Around the same time, a second condo in the complex was targeted and a woman awoke to find a man rummaging through her purse. She struggled with the burglar and he made off with a smallamount of cash. During the struggle the victim sustained slight hand injuries, but did not require any medical attention.

 “Today officers will be meeting with the condominium owners to reinforce the need for guests to make sure that they keep doors and windows closed and secured,” said Inspector Dane Pinnock of West Bay. “It is tempting, particularly on humid nights, to leave windows and doors open – however we need to work together to cut down the opportunities available for thieves on the island.”

Detective Sergeant Winsome Prendergast, the officer investigating the incidents, described the men believed to have broken into the Westin as slim build, dressed in black and about 5’9” in height.

“The male who was disturbed at the Silver Sands appears to have been wearing a pinkish coloured sweatshirt,” she said. “We are conducting scenes of crime examination and talking to people within the complexes to find out if they have any information which could assist us.”

Anyone with information can call George Town CID on 949-4222, alternatively they can call Crime Stoppers on 800-8477 (TIPS).

Continue Reading

Young politicians to discuss government plans

| 17/03/2010 | 21 Comments

Cayman Islands, grand cayma, udp,Sherri Bodden(CNS): Members and supporters of the Young Union Democratic Party (YUDP) will be hosting a meeting on Thursday evening to discuss some of the current Government proposals and initiatives. The monthly general body meeting will hear from the Health Minister Mark Scotland, government back bench MLA Cline Glidden and Sherri Bodden-Cowan, Deputy Chairman of the UDP and member of the government’s immigration review team (left). The YUDP leadership said all are invited to hear the facts concerning current government initiatives.

 The meeting starts at 5:30 pm at the Reliable Industries – Board Room on North Sound Way and Ruthanna the YUDP Public Relations Officer said, “The best power an individual can have is the power of information, so come and get your information first hand.” Promising time for socializing and refreshments she encouraged everyone to bring a friend.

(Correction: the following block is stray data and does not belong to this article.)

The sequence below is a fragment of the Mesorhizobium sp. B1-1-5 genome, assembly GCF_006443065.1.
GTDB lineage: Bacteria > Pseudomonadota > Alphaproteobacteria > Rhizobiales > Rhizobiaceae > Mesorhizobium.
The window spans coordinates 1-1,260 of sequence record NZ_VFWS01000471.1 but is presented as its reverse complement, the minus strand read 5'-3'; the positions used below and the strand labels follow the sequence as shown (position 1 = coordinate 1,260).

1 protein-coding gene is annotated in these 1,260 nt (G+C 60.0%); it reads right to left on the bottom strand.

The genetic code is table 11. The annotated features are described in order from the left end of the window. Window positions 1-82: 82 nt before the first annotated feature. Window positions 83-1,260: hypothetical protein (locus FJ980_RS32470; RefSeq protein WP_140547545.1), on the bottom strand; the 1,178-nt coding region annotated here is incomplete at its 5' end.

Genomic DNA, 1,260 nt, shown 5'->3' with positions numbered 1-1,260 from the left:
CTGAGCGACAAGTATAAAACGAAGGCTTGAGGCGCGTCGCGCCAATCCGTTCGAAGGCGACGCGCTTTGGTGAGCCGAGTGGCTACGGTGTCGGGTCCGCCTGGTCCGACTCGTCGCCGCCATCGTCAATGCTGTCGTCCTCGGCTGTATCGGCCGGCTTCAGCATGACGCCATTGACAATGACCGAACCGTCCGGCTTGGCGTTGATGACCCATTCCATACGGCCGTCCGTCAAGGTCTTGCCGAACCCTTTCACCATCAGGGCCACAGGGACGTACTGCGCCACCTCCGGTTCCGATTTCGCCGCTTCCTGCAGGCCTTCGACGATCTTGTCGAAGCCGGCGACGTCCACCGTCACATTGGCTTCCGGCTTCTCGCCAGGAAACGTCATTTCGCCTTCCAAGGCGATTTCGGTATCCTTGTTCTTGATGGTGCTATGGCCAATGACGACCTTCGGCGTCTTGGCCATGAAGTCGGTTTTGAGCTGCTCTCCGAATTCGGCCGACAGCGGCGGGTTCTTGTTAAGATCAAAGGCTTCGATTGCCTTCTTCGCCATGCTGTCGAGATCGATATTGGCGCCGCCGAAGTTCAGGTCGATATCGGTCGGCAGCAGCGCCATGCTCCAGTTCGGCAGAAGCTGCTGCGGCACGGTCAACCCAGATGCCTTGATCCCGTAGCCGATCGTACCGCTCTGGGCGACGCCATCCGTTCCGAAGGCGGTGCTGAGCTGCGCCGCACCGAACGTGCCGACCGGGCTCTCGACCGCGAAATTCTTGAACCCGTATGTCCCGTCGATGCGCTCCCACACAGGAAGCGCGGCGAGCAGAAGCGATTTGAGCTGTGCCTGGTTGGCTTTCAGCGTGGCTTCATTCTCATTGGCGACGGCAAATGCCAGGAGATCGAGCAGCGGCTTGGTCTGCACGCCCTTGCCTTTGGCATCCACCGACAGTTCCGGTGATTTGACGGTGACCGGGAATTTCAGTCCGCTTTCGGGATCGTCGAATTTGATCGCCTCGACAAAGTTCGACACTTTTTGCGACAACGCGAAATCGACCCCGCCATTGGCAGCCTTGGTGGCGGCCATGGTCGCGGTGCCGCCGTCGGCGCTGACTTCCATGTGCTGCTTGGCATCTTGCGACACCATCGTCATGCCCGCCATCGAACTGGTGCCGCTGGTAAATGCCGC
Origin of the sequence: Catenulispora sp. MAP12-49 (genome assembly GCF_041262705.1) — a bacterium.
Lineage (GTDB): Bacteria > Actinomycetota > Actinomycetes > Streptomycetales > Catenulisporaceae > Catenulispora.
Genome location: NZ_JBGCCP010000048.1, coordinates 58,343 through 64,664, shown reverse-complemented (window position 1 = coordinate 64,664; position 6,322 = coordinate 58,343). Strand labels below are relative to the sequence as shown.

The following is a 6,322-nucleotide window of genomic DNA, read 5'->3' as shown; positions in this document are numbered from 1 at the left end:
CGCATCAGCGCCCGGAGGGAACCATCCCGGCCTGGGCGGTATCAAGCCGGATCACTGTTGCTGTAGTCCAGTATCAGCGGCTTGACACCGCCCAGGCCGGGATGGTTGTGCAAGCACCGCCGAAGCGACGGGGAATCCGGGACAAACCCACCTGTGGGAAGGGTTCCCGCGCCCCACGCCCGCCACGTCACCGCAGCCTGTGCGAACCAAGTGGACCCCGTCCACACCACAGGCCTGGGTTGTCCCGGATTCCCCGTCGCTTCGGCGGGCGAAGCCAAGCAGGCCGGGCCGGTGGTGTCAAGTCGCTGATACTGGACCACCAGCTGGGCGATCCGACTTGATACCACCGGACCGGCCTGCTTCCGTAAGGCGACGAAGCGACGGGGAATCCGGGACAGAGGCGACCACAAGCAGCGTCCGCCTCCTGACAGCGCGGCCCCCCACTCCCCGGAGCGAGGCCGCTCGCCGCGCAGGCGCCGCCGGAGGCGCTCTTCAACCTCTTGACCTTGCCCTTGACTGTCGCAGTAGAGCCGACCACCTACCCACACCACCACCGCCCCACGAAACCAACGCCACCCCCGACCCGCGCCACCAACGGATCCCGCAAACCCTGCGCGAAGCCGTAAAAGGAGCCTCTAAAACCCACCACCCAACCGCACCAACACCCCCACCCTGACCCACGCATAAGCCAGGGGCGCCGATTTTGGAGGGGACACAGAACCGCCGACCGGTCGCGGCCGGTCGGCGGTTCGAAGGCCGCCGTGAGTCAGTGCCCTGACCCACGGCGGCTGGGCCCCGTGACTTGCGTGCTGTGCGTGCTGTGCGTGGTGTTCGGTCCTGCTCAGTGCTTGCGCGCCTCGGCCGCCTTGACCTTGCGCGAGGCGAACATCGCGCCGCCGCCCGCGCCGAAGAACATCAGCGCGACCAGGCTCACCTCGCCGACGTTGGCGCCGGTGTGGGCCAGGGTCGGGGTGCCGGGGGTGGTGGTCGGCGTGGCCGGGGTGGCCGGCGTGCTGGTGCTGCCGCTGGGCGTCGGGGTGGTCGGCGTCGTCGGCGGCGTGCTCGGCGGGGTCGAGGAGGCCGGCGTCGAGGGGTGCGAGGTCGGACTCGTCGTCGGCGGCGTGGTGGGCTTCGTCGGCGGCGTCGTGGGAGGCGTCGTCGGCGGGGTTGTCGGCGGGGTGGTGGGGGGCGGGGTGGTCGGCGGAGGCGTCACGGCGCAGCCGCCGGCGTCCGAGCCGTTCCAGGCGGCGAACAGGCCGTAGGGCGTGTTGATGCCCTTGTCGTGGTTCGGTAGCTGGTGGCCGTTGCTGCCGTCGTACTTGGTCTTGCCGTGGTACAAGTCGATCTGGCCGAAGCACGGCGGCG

The YUDP was launched in September last year and the young politicians say the goal of the organisation is to be a voice for and to prepare young Caymanians for responsible citizenship by building, strengthening and sustaining – personal growth, community integration and enhanced awareness of our culture and natural environment.

Continue Reading

Bush criticizes “roadblocks”

| 17/03/2010 | 87 Comments

Cayman Islands News, Grand Cayman headline news, Premier McKeeva Bush(CNS): The Cayman Islands’ premier expressed his frustrations this week at what he said were bureaucratic roadblocks to the solutions that he was trying to put in place to address the country’s fiscal situation. He also criticized the opposition for derailing the sale of the Government Office Accommodation Building and the “bloggers” for hurting the Cayman Islands. Speaking at a press briefing on Monday, McKeeva Bush also said that he had been told it was too much of a security risk for him to meet the people at what was the planned opposition march over the GOAB sale, which was why he chose to calm the situation by stopping the proposed divestment.

The premier also lamented the fact that he did not think he had the backing of the civil service to divest the building.  “When we heard the threats that were coming about it we had to take it off the table,” the premier said. “But people now have to understand that we have to find the money to build it”